Reviewing the OSHA 300 Log and preparing the 300A
Date Posted: 01/03/2023
At the end of each year, employers must review the OSHA 300 Log for accuracy and prepare an 300A Annual Summary for posting. The following addresses some frequent questions about these obligations.
Reviewing the 300 Log
OSHA requires employer to review the 300 Log for accuracy. Employers do not need to examine every entry but should spot check a number of cases for errors. Common problems OSHA finds during inspections include:
- Column (E) requires a location. Writing “warehouse” is not good enough. Add as much description as possible. OSHA gives examples such as “north end of loading dock” or “second floor storeroom.”
- Column (F) requires describing the injury, body part, and cause. A common error is listing a body part (like “fractured right forearm”) but missing the description of how it happened. Also, specify left or right for body parts like hands, arms, or feet.
These issues don’t affect the 300A, but the review can help avoid citations for incomplete entries during a future inspection.
Creating the 300A
Creating the Annual Summary requires adding up the total cases, day counts, and injury types. That’s fairly simple, but employers also need to determine the average number of employees and total hours worked.
When calculating the average number of employees, include part-time and seasonal workers, as well as temps from a staffing agency if the company supervises them and records their injuries.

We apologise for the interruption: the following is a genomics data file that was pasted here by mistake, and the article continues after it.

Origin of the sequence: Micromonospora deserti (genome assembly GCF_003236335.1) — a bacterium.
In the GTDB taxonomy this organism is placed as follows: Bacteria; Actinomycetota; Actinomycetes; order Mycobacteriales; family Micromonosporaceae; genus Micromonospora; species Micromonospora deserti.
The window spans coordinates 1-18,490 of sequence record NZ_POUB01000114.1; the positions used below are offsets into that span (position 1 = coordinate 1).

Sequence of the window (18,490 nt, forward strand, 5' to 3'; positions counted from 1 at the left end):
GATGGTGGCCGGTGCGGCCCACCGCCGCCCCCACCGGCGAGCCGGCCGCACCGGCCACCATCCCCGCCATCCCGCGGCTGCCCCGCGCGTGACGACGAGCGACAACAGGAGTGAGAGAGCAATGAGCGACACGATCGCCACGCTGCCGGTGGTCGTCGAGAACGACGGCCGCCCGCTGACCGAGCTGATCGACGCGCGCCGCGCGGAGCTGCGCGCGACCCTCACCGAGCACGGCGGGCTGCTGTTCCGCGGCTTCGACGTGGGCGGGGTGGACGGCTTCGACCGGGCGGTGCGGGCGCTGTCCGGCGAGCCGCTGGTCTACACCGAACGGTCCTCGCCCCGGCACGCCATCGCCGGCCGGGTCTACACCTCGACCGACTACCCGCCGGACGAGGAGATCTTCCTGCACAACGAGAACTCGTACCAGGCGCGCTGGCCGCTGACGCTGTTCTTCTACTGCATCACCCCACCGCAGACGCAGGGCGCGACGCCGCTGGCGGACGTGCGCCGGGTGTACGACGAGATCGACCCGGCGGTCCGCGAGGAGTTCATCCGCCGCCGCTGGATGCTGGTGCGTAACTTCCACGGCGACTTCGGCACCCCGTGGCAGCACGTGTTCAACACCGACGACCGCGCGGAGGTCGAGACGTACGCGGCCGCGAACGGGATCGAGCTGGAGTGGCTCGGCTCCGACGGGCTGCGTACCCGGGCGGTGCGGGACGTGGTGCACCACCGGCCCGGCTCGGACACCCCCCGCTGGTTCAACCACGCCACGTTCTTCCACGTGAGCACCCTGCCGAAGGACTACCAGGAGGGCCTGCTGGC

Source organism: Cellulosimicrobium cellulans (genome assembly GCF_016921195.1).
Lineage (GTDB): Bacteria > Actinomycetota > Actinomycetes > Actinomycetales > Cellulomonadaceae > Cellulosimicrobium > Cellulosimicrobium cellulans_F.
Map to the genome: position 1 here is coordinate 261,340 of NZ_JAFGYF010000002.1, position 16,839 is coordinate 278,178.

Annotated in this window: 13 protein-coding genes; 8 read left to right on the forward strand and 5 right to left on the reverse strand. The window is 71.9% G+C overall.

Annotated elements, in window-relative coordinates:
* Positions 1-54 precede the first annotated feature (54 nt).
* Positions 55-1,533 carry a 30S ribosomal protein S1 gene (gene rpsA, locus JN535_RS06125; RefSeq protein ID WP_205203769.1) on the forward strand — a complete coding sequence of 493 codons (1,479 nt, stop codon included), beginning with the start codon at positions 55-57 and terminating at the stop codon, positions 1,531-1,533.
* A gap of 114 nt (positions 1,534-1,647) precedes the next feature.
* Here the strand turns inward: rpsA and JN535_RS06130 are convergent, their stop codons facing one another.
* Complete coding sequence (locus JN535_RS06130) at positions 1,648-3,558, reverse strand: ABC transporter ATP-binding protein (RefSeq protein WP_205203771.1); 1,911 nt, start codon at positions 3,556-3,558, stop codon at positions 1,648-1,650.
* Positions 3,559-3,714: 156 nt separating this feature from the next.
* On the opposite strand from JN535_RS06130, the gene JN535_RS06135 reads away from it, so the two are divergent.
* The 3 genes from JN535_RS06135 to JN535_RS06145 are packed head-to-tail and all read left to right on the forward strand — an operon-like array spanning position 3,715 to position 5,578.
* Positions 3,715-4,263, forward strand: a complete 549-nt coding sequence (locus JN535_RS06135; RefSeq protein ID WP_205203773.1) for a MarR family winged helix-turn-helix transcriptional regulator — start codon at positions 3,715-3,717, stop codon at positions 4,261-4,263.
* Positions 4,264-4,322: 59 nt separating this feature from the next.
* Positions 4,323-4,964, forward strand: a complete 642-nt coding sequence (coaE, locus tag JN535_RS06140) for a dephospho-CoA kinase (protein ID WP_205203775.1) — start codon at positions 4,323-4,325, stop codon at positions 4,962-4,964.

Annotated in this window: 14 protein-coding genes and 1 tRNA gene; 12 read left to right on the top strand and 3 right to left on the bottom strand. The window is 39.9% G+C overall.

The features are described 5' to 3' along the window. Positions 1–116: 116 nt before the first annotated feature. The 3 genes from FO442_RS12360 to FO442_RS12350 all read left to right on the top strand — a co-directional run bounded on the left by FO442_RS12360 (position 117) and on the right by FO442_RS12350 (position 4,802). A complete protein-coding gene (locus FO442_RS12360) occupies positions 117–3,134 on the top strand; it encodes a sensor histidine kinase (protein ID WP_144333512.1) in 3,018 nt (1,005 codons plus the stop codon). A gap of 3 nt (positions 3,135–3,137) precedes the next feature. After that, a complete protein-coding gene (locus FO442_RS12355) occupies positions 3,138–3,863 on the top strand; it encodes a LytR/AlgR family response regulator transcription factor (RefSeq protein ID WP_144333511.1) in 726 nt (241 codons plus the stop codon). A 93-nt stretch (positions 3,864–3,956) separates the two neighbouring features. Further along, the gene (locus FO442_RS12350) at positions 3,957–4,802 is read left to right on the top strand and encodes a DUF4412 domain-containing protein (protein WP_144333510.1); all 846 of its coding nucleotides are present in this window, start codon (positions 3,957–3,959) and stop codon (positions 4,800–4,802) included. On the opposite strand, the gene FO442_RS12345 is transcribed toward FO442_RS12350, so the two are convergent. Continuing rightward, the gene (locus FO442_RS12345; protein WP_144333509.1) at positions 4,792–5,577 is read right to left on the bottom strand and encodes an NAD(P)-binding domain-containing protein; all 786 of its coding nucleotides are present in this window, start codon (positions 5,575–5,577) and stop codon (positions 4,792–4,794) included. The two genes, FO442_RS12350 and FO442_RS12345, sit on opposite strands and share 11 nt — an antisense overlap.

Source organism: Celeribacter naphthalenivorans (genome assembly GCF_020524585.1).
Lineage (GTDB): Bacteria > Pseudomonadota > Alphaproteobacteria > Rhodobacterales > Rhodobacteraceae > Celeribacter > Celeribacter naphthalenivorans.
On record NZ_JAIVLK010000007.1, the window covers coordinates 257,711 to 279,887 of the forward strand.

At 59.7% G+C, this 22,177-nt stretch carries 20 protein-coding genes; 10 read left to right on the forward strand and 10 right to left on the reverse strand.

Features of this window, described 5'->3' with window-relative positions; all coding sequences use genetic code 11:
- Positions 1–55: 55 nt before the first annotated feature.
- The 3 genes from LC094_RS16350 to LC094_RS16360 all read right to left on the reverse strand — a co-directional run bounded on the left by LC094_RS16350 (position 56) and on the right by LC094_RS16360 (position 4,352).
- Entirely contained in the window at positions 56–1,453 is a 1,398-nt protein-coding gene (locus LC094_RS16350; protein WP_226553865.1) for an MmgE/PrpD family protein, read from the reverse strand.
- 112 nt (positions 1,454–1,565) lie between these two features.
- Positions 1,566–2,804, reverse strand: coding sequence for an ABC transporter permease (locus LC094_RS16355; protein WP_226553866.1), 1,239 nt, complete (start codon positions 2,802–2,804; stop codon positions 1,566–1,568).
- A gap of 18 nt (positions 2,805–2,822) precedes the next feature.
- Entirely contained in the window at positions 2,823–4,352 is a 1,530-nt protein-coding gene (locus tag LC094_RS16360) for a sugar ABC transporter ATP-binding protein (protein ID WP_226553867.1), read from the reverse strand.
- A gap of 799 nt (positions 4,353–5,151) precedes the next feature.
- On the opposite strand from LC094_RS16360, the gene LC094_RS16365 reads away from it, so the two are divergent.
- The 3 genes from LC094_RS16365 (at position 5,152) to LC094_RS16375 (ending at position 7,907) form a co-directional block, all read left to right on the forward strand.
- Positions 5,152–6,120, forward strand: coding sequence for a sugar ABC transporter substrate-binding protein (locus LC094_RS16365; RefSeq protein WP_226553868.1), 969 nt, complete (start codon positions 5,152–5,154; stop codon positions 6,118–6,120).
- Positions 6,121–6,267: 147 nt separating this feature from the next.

If an establishment has roughly the same number of employees throughout the year, OSHA says it can use that number as the annual average. However, if the number of employees fluctuates (the business is seasonal, or the establishment grew or shrank during the year), employers must calculate the average using a formula provided in the packet of 300 Forms.
For total hours worked, include salaried, hourly, part-time, and seasonal workers, as well as hours worked by temps. Do not include vacation, sick leave, holidays, or other non-work time, even if employees were paid for it. Employees cannot get work-related injuries during vacations and holidays, so those hours don’t get counted.
For salaried workers or drivers paid by the mile, employers might only keep records of the hours paid (including vacation and holidays). If so, the employer can estimate the hours worked.
Once the 300A is complete, a company executive must review and sign it. The regulations define who can sign it, such as the business owner, an officer of the corporation, or the highest ranking official at the location covered by the 300A. OSHA does allow electronic signatures if an off-site executive cannot physically sign a piece of paper.
Posting the summary
Employers must post the summary in each establishment by February 1 and leave it posted until at least April 30. Even though OSHA allows electronic signatures from executives, the agency does not allow electronic posting. Post the 300A on a company intranet is okay, but that is not a substitute for posting physical copies. In a larger facility, this may require more than one posting.
Federal OSHA notes that employers could choose to email the summary remote workers but doesn’t require this. State requirements may differ, however, and California does require providing the summary to remote workers.
How Safety Management Suite Can Help
Tracking work-related injuries can be challenging and creating the Annual Summary for each location can be time-consuming. The Incident Center in the J. J. Keller® SAFETY MANAGEMENT SUITE helps you track recordables and other cases, allowing you to keep records for multiple locations and quickly create a 300A for each location at the end of the year.
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